The historical claims of the New Testament--that Jesus performed miracles, fulfilled prophecy, died and rose again, and ascended into heaven--come to us as received tradition, and we receive them in faith, trusting that the New Testament is indeed an inspired collection of writings, that it indeed tells us the truth. Increasingly, the reliability of not just the New Testament but reallyany
document of history is called into question. If everyone writes from a point of view and with an agenda, can we reasonably expect any historical account to be objective--to tell us the truth? In this newly revised edition ofIs the New Testament Reliable?
Paul Barnett defends the task of the historian and the concept of history. He then addresses questions about the New Testament of importance to people of faith and skeptics alike:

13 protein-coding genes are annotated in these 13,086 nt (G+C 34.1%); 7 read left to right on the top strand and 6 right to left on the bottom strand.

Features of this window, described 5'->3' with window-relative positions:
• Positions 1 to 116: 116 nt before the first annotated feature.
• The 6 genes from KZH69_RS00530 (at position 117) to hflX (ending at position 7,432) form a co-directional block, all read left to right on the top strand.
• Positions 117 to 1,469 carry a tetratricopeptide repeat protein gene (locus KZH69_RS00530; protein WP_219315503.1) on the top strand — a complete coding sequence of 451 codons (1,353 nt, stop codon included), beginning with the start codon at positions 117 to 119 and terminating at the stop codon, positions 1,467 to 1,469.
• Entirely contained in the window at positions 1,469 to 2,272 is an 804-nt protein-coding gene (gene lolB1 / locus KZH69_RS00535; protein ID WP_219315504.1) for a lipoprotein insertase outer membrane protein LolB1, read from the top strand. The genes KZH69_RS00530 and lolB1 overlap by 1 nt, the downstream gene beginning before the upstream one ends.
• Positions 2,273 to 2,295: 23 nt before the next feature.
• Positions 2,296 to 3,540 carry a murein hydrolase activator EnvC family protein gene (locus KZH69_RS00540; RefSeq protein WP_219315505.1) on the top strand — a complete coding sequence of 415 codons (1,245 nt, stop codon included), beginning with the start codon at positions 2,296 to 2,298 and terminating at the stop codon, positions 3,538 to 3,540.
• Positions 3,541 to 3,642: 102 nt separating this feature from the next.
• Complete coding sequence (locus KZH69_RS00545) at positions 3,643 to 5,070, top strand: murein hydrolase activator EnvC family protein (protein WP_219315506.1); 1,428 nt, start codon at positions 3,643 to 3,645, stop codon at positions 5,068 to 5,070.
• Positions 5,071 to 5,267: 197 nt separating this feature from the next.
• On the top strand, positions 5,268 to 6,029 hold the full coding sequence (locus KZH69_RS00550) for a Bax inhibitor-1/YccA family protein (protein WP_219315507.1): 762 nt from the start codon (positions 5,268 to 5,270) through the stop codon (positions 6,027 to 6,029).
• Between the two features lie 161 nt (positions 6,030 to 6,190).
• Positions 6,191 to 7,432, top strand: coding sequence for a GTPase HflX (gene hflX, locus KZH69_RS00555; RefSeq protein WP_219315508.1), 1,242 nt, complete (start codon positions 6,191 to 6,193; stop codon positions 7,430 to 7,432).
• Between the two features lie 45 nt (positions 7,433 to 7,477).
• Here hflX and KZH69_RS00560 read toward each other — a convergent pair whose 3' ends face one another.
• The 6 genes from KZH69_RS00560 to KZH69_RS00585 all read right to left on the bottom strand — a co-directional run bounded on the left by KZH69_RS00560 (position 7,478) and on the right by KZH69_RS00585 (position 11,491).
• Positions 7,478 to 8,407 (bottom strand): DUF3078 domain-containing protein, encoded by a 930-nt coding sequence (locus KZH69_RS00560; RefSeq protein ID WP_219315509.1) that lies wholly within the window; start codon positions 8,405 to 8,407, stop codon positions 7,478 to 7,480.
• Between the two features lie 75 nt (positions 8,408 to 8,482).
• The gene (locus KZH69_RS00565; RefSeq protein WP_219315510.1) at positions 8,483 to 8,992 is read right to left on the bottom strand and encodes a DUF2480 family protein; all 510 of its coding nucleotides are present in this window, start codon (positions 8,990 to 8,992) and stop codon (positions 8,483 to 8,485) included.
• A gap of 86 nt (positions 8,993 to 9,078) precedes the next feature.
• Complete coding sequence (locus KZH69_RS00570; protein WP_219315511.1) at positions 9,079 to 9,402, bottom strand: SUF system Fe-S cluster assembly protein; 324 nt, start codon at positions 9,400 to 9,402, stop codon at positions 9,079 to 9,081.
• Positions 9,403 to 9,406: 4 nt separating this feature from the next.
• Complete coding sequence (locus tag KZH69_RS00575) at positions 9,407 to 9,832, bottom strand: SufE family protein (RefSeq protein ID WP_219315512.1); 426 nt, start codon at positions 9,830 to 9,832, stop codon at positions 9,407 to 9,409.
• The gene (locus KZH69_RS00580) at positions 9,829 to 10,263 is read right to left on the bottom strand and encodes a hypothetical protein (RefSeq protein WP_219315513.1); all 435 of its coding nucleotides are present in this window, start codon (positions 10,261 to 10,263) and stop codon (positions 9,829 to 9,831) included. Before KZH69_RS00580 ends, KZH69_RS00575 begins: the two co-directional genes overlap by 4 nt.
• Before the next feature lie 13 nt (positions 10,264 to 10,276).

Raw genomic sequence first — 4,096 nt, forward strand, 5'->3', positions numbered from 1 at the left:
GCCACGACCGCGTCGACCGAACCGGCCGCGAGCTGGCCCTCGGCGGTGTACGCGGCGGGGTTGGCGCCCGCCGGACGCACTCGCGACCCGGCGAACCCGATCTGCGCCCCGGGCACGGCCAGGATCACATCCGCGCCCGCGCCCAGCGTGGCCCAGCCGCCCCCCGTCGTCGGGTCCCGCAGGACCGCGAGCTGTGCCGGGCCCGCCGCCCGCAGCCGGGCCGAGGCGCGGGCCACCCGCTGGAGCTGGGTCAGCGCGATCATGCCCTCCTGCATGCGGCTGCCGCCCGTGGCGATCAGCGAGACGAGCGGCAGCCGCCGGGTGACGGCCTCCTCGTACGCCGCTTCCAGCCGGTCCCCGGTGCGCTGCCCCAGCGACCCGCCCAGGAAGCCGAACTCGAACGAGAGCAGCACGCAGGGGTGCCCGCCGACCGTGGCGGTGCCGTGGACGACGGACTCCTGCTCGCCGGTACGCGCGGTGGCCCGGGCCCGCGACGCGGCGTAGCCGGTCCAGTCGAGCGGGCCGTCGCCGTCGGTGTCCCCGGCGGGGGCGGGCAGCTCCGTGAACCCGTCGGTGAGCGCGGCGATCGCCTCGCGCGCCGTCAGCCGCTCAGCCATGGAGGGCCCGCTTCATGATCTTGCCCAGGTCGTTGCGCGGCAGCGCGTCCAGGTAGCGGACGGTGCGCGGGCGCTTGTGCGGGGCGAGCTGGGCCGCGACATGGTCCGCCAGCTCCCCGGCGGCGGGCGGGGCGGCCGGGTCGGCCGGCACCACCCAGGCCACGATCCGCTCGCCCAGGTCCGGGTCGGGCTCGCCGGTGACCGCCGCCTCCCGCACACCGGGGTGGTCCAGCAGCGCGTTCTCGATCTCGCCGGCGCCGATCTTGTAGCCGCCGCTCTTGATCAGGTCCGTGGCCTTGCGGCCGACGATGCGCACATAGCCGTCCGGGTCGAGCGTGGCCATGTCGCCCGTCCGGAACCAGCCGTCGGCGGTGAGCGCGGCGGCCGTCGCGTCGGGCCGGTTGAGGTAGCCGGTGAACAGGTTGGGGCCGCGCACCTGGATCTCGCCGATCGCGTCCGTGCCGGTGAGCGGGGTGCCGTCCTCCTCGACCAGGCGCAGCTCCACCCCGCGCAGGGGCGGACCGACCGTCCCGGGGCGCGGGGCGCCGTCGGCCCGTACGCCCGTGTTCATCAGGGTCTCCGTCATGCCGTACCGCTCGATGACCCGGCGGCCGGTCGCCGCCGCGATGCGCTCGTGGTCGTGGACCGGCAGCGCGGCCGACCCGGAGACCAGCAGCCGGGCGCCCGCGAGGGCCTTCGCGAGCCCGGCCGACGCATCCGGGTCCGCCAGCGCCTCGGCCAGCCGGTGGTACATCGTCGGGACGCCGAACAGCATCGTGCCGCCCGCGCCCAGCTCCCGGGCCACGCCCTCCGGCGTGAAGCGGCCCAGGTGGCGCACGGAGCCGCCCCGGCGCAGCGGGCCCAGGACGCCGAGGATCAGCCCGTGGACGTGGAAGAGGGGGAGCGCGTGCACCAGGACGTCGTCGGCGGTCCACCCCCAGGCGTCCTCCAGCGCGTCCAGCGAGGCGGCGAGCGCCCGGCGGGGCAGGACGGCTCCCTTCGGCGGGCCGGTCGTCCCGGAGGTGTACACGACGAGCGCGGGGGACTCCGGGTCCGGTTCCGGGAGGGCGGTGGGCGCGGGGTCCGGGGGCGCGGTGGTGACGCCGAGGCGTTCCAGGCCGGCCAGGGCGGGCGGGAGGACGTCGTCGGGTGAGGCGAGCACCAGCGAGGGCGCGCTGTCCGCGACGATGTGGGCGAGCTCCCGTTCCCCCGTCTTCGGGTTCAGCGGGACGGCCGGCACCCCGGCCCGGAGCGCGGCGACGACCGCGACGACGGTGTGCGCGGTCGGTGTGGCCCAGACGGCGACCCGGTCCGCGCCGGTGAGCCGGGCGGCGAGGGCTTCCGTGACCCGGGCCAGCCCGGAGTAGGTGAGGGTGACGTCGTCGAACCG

- How close in time are the New Testament documents to the life of Jesus?
- Why should we believe the writings of "biased" early Christians?
- Were any of the writers of the New Testament books eyewitnesses to the events it records?
- How can we know that what was originally written has not been altered through the centuries?
It is no small thing to trust ancient claims, but Barnett shows that we can take confidence in the New Testament, for it tells us the truth.